NJ police on alert after NYPD officer gunned down

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New Jersey police officers say that they are being more vigilant after a New York City police officer was gunned down in what is being called an execution-style killing.

NYPD Officer Miosotis Familia was shot and killed by Alexander Bonds early Wednesday morning. Officials say that Bonds’s girlfriend had called police a few hours before the killing to say that he was acting paranoid about police and EMS personnel. She had recently taken Bonds for a psychiatric evaluation, according to the NYPD.

New Jersey law enforcement officials say that there are several things that can be done to protect officers in the Garden State.

Newark Fraternal Order of Police President James Stewart Jr. says that the mantra “If you see something, say something,” should also apply online. Bonds had reportedly made several anti-police posts on Facebook.

“When they see something like this going on on social media, one of those rant type things, that might be someone who is not on the law enforcement radar,” Stewart says.

Newark Public Safety Director Anthony Ambrose says that officers are vigilant, but face too many illegal guns. He estimates that the Newark Police Department has seized about 200 illegal firearms this year.

Ambrose says that controlling the flow of guns into New Jersey could protect officers.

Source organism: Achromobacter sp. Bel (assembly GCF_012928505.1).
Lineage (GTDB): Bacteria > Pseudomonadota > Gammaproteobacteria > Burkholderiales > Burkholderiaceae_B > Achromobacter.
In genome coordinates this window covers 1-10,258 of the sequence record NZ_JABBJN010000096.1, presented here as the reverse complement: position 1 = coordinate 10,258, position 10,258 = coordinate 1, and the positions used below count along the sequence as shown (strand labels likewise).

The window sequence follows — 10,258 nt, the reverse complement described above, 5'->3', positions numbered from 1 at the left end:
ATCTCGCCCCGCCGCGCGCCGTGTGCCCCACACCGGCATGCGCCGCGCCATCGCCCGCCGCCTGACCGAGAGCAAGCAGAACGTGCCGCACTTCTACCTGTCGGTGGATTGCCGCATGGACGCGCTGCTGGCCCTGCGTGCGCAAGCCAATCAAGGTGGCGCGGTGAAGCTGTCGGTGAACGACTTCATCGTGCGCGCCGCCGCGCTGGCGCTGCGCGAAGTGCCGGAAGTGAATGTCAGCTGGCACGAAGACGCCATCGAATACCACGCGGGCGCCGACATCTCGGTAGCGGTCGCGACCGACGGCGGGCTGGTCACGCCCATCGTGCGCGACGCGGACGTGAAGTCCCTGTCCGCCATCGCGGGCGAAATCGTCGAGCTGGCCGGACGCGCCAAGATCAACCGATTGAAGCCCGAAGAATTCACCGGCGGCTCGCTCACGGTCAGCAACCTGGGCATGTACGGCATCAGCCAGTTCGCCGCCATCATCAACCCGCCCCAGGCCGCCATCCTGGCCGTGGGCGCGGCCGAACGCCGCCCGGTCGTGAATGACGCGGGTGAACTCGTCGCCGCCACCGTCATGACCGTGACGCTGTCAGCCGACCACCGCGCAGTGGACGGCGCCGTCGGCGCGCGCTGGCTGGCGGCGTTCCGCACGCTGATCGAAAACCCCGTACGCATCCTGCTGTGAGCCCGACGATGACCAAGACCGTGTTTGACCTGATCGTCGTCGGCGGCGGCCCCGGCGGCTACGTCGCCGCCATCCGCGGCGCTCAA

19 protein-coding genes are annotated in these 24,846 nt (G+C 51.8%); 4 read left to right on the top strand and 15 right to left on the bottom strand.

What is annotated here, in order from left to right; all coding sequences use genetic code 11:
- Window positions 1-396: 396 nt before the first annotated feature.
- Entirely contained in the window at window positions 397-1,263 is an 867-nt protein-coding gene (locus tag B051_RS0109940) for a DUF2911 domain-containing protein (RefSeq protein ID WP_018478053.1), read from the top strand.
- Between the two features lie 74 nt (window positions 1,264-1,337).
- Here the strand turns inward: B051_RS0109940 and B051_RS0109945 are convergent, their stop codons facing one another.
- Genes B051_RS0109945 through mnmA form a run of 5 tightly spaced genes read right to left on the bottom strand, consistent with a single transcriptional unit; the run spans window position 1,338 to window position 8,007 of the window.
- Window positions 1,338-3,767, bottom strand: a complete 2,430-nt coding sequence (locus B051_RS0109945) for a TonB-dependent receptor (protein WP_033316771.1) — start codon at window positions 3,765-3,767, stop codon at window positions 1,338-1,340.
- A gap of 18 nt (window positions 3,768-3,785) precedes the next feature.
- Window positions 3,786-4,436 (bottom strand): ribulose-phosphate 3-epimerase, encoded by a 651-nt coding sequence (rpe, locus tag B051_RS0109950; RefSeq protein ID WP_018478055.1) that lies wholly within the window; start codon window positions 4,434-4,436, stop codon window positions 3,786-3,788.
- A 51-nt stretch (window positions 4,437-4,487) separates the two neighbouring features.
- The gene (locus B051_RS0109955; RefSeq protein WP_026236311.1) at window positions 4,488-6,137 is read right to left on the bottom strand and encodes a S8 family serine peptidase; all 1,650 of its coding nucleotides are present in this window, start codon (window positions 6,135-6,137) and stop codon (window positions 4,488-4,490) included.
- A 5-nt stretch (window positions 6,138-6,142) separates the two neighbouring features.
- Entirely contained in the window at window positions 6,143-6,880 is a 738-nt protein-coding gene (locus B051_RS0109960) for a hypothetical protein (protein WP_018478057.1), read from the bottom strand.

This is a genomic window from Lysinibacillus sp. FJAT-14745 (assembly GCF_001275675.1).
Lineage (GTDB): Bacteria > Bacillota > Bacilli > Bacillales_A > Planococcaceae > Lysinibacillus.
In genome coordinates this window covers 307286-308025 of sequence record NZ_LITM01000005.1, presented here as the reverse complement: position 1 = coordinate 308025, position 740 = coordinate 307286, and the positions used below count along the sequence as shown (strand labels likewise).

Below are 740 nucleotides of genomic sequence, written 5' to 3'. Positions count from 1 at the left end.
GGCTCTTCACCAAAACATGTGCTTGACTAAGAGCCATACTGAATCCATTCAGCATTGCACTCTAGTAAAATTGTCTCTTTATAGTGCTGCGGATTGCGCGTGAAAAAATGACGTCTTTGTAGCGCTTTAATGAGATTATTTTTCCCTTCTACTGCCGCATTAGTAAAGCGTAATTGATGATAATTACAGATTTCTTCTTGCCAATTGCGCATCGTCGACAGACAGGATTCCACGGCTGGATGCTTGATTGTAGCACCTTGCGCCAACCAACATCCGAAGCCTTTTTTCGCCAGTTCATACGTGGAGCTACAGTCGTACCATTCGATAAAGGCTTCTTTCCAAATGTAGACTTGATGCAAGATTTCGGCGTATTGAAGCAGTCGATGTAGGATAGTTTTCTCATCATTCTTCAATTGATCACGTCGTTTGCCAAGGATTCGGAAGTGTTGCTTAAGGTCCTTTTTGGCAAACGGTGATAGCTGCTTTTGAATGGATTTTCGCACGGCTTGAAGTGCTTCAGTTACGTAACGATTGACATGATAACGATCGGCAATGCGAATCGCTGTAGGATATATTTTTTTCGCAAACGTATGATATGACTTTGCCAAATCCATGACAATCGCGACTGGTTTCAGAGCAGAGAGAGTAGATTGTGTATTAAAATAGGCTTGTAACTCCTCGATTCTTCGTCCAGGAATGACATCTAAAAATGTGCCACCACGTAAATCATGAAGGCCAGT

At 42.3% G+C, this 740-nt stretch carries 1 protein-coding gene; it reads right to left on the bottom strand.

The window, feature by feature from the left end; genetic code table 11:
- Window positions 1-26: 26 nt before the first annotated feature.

“If you look at the ambushes, they're all done with firearms. They weren't done with vehicles or knives, they were done with firearms,” he says.

NYPD officials say that they are considering outfitting nearly 4,000 police vehicles with bullet-resistant glass. Officer Familia was killed while sitting inside a mobile command vehicle.

The New Jersey state FOP has legislation being considered in the Assembly that would tint the windows of marked police vehicles. It is named for Jersey City Police Detective Melvin Santiago, as well as two NYPD officers who were killed in the line of duty

Stewart says that while it won’t stop bullets, it could provide cover.

“Makes it a little more difficult to actually see who’s in the radio car,” he says.

Ambrose and Stewart both say that these random attacks can be difficult to prevent.

“You have somebody hell-bent on causing havoc, it’s very difficult to stop that person,” Stewart says.

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